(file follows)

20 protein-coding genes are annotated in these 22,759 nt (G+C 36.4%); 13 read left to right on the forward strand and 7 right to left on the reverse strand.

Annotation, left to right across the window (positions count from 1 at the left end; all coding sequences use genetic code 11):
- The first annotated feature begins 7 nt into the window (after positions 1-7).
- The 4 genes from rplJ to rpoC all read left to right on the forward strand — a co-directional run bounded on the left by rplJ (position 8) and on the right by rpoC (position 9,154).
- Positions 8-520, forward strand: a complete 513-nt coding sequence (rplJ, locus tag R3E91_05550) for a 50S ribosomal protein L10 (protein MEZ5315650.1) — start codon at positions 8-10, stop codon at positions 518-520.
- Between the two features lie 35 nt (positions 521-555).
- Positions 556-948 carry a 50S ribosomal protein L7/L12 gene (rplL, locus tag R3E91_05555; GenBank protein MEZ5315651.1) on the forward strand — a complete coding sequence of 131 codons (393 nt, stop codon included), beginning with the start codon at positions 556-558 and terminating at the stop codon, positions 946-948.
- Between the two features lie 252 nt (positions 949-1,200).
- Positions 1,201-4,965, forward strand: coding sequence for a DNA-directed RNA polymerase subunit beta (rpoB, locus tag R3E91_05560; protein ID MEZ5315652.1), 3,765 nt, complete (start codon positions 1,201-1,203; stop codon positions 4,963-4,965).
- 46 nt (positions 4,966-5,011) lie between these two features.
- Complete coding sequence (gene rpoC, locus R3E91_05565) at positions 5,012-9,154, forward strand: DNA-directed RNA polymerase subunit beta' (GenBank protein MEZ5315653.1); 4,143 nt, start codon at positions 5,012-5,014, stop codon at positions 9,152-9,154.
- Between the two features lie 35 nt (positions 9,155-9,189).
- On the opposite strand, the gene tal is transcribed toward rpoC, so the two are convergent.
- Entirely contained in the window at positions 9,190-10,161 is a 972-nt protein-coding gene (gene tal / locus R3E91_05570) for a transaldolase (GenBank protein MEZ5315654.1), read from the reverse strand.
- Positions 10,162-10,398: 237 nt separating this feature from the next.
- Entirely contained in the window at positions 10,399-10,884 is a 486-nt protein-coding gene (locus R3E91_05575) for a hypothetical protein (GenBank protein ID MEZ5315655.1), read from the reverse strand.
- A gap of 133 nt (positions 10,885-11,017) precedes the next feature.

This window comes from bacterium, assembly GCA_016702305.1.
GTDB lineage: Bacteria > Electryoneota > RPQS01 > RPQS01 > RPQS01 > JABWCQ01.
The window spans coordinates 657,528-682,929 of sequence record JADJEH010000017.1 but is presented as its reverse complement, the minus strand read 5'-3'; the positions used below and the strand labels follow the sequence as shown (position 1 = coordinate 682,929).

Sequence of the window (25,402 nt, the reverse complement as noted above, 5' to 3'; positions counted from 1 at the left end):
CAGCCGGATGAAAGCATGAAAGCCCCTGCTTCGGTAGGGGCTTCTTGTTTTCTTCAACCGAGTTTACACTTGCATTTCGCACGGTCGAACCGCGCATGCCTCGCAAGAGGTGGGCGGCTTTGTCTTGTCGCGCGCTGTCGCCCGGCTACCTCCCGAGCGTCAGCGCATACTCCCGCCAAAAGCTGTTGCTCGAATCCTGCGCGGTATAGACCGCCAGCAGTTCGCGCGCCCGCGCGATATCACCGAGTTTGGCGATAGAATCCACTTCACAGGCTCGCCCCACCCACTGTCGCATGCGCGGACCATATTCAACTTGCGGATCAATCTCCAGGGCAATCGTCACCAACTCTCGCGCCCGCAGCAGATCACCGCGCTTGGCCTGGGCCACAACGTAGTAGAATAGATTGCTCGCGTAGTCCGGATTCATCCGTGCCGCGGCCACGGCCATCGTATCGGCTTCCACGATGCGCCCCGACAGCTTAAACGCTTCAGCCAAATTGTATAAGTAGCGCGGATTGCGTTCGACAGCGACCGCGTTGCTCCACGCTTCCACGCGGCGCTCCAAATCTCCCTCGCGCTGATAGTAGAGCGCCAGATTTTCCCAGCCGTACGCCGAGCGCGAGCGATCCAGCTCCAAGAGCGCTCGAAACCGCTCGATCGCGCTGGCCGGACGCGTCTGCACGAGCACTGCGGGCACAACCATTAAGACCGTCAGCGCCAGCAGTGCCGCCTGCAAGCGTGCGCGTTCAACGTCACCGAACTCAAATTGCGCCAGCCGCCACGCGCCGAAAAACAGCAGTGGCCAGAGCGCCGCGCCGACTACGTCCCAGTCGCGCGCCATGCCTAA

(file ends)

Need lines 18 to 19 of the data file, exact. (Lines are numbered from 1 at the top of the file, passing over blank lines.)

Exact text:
This window comes from bacterium, assembly GCA_016702305.1.
GTDB lineage: Bacteria > Electryoneota > RPQS01 > RPQS01 > RPQS01 > JABWCQ01.